Having written Artbeat reviews for quite a while now, I’ve especially enjoyed following the work of individual artists not only throughout years, but also as it has appeared in a variety of exhibition venues. For instance, I’ve seen mixed-media pieces by Jean Hess in the Candy Factory, the Hanson Gallery, the Knoxville Museum of Art, the Emporium Building, the Knoxville Convention Center, and the University of Tennessee campus and Downtown Gallery. (The ever-prolific, Baltimore-bred Hess has mounted farther-flung shows as well, in Atlanta and Huntsville, Ala., among other cities).
Titled Collage as a Strategy For…, her latest exhibition is on view at the Tennessee Valley Unitarian Universalist Church on Kingston Pike through Nov. 1. Multimedia works in a range of generally subtle but distinctive colors belong to numerous series—coordinated pieces often utilizing either blatant or barely visible grids to impose order via an organization of disparate visual components.
As dominant as grids are in Hess’ many works, they manage to stay interesting, not functioning as some kind of crutch when it comes to her use of artistic resources. Hess’ other so-called devices are maps, spheres of all sizes, and dried plants preserved like earth-embedded fossils within layers of resin. Yet no matter how prevalent such elements are, pieces in Collage as a Strategy For… relate to so many things—and require for their realization so many different procedural steps—that any repetition is par for the course and not problematic.
At Hess’ recent artist’s talk in the T-shaped gallery of TVUUC, attendees listened intently as she described her motivations and her approaches to the works displayed—everything from large assemblages on wood to two dozen smallish pieces, some as small as greeting cards. In keeping with her breezy yet sophisticated style, possibly influenced by years spent living in New Mexico, Hess looked tanned and wore appliquéd denim. As befits her predilection for recognizing unexpected connections, she had copied the songbird image on cloth sewn to her skirt, introducing it into an included collage titled “Place 46 My Footsteps Slip Not.”
Hess’ talk first addressed the challenge of not allowing found objects to overwhelm the art she produces. Her remarks also acknowledged women artists’ long-term status as “bricoleurs” or “makers of quilts.” Concerning the latter, Hess has recognized an ongoing notion that women’s creative efforts are most valuable when applied within the domestic realm—as if artistic females should, more often than not, engage in scrapbooking or assembling children’s Halloween costumes. But with pieces in the collections of both major regional museums and various corporations, Hess is indeed a working professional artist. And as such, she benefits from remaining open to whatever methods might best communicate her ideas.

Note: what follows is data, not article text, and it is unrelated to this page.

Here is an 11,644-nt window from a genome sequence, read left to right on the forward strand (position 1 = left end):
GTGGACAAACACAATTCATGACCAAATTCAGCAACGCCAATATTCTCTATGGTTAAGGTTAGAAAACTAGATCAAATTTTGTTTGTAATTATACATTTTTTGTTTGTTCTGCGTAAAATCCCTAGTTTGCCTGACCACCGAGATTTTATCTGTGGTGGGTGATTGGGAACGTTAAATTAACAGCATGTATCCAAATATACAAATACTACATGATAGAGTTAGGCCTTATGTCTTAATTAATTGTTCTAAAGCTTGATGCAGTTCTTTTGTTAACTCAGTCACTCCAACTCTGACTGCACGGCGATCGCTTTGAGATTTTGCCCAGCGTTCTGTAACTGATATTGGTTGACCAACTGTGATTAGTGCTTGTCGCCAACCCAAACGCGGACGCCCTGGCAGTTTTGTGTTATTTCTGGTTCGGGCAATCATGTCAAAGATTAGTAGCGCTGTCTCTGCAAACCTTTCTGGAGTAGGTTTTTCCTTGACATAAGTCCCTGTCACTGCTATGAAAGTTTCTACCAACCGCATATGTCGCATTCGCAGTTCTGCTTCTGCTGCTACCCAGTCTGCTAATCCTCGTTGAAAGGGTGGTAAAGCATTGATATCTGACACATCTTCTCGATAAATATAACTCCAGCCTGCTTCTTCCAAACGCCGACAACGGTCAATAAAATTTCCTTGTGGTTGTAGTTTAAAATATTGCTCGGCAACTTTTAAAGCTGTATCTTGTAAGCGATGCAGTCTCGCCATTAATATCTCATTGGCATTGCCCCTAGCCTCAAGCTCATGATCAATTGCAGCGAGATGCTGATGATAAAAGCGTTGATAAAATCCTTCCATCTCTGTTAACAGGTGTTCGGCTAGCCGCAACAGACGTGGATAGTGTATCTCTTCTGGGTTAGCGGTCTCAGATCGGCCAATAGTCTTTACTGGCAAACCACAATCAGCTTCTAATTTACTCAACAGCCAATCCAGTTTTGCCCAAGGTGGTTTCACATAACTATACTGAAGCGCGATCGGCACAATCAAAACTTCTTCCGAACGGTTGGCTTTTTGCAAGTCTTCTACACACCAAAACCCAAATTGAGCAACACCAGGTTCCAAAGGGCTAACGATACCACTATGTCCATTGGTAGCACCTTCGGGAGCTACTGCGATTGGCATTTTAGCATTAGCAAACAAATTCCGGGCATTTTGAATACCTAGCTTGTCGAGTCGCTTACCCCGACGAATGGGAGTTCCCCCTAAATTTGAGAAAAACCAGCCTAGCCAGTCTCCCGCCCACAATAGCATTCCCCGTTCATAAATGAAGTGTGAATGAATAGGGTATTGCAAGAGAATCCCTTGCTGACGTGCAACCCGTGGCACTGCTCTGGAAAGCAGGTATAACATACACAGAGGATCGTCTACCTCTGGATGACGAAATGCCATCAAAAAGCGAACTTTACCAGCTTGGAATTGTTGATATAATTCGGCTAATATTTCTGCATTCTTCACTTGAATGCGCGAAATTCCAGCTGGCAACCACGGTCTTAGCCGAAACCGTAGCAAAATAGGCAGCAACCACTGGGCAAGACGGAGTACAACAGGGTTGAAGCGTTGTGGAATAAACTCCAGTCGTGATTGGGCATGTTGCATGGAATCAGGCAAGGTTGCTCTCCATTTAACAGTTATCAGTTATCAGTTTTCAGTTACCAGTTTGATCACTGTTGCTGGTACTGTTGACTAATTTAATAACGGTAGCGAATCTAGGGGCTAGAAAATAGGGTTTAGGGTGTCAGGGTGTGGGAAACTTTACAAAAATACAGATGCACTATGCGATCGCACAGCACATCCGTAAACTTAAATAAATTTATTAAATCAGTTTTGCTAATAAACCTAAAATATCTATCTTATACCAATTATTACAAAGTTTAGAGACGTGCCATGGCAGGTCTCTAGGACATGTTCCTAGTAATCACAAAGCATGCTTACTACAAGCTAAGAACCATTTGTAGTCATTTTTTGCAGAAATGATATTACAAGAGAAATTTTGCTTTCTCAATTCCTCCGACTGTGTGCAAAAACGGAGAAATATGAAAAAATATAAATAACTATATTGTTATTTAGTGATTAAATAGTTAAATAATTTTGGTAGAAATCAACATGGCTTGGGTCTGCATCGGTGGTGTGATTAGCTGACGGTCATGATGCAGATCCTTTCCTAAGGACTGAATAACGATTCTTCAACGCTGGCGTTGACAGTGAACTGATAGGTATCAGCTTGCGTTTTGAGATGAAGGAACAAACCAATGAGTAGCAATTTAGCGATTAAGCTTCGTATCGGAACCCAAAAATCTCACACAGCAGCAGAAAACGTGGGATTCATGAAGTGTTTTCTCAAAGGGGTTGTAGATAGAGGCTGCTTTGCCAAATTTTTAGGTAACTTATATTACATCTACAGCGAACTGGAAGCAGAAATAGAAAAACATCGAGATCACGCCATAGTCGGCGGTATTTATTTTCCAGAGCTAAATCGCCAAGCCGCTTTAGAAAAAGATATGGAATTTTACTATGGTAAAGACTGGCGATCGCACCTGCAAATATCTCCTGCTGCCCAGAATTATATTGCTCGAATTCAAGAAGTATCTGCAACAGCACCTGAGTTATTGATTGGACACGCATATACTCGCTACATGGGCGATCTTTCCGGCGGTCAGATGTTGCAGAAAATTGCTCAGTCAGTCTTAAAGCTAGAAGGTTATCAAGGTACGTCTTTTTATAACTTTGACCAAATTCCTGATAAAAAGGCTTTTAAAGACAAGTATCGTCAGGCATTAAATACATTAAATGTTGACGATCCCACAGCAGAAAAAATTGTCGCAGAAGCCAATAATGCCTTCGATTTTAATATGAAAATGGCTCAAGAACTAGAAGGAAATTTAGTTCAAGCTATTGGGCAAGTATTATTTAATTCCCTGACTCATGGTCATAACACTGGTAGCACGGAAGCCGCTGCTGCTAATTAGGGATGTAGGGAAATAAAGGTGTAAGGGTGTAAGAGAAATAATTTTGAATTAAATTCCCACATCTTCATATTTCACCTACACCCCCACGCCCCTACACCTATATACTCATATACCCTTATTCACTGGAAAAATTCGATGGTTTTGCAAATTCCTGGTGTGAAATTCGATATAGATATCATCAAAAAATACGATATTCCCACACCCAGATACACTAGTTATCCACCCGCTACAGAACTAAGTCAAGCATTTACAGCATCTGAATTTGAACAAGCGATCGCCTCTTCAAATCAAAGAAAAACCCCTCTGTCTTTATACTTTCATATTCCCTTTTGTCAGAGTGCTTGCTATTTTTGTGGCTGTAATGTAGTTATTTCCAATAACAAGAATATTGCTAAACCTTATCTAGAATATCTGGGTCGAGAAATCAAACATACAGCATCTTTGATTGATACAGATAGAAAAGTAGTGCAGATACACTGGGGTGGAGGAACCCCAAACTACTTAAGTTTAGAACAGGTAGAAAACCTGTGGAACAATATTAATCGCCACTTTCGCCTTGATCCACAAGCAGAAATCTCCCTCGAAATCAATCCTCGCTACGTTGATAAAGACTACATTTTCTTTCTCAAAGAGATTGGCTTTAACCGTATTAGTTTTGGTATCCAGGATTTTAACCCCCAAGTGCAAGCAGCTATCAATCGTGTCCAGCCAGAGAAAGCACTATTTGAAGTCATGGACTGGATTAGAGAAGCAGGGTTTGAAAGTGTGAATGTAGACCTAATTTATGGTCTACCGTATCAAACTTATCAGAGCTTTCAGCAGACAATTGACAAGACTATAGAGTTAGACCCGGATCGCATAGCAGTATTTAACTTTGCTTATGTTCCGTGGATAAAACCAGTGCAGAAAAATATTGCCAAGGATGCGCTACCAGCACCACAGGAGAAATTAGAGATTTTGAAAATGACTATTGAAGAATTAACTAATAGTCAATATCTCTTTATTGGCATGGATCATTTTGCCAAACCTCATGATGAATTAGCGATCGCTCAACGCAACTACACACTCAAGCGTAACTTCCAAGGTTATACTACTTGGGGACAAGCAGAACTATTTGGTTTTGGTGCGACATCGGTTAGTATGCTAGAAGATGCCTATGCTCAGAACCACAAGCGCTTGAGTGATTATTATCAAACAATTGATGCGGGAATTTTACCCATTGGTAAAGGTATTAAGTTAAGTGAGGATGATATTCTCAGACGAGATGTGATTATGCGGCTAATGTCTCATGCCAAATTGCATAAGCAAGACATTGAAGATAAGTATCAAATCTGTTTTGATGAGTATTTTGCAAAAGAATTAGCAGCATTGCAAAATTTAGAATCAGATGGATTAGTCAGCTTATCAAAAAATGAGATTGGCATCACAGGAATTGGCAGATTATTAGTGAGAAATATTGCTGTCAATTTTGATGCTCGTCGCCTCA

One of the current show’s most striking groupings is a pair of collages on wood titled “Found Lines 7” and “Found Lines 10,” incorporating century-old scribbles from school textbooks into meticulously crafted and assembled grids comprised of one-inch-square cutouts. “Found Lines 7,” a negative-scan version of its companion piece, is furthermore divided by what resemble tile borders like those found in institutional bathroom settings.
Adjacent to the aforementioned paired works are two pieces from Hess’ mosaic series. One, titled “Mica,” is remarkably luminous. With tiny squares of thin silicate minerals, it stands out because it’s among the least manipulated of the artist’s impressive repertoire of materials, despite its painstaking construction. At the other end of the spectrum are pieces laboriously layered with resin or acrylic paint, often dusted with dry metallic pigment obscuring all sorts of markings and maps and images with which Hess has started.
Examples of Hess’ older work, like the images that make up her Eden series, now seem a tad illustrative, even precious, when compared with more recent efforts. Nevertheless, “White,” from the mosaic series, with scant color marking its center, is exquisite, the artist’s equivalent of a baby’s kiss. Clearly, such series have necessarily served Hess to arrive at her latest offerings.
Speaking of which, Hess is at her best when the recognizable elements she uses in her collages (such as metal washers in “Eden: Watauga”) shed their identity, transcending any intended purpose to become purely visual aspects of an almost always intriguing whole. We can, incidentally, see more of Hess’ work when it becomes part of the Knoxville Museum of Art’s Contemporary Focus 2014 exhibition opening in February. Which means we’re lucky, as hers is a notable career to follow and enjoy.